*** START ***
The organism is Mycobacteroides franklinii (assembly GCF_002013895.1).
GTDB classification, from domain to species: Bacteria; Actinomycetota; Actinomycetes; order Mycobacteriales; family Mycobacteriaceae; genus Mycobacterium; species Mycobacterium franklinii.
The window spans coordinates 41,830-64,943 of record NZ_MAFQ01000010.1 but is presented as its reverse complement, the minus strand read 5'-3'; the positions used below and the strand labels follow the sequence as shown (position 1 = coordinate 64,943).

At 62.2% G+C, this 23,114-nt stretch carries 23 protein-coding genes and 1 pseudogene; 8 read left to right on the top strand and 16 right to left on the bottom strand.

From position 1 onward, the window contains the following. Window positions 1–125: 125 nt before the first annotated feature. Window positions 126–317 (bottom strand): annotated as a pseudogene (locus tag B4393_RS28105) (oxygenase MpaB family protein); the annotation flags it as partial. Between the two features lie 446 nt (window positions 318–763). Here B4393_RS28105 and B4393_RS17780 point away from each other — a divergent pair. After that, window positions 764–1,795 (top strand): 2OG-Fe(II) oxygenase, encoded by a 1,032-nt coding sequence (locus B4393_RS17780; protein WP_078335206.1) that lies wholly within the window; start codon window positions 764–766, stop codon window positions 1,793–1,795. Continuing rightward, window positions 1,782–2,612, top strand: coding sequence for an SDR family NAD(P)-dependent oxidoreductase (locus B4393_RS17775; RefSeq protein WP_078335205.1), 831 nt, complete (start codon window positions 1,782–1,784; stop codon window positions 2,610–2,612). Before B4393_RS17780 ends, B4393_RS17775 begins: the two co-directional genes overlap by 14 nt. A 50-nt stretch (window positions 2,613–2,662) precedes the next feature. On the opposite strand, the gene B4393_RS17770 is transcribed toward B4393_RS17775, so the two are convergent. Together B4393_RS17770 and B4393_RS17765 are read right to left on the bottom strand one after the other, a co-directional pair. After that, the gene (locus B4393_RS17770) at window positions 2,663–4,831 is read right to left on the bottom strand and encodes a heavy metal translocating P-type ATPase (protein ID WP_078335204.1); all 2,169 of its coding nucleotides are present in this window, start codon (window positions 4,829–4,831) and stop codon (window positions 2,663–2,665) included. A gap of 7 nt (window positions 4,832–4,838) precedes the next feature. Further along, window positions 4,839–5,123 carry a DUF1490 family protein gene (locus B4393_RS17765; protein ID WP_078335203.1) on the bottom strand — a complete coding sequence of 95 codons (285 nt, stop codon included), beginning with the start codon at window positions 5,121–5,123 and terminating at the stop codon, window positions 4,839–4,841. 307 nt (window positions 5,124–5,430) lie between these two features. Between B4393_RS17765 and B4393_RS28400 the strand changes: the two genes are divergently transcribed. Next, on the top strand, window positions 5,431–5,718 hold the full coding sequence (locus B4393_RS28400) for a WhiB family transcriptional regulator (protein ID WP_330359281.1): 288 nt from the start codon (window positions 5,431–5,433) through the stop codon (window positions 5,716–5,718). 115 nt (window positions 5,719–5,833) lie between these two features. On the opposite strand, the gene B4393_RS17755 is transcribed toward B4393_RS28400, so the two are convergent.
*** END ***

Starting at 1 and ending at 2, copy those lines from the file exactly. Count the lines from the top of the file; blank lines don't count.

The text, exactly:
The organism is Mycobacteroides franklinii (assembly GCF_002013895.1).
GTDB classification, from domain to species: Bacteria; Actinomycetota; Actinomycetes; order Mycobacteriales; family Mycobacteriaceae; genus Mycobacterium; species Mycobacterium franklinii.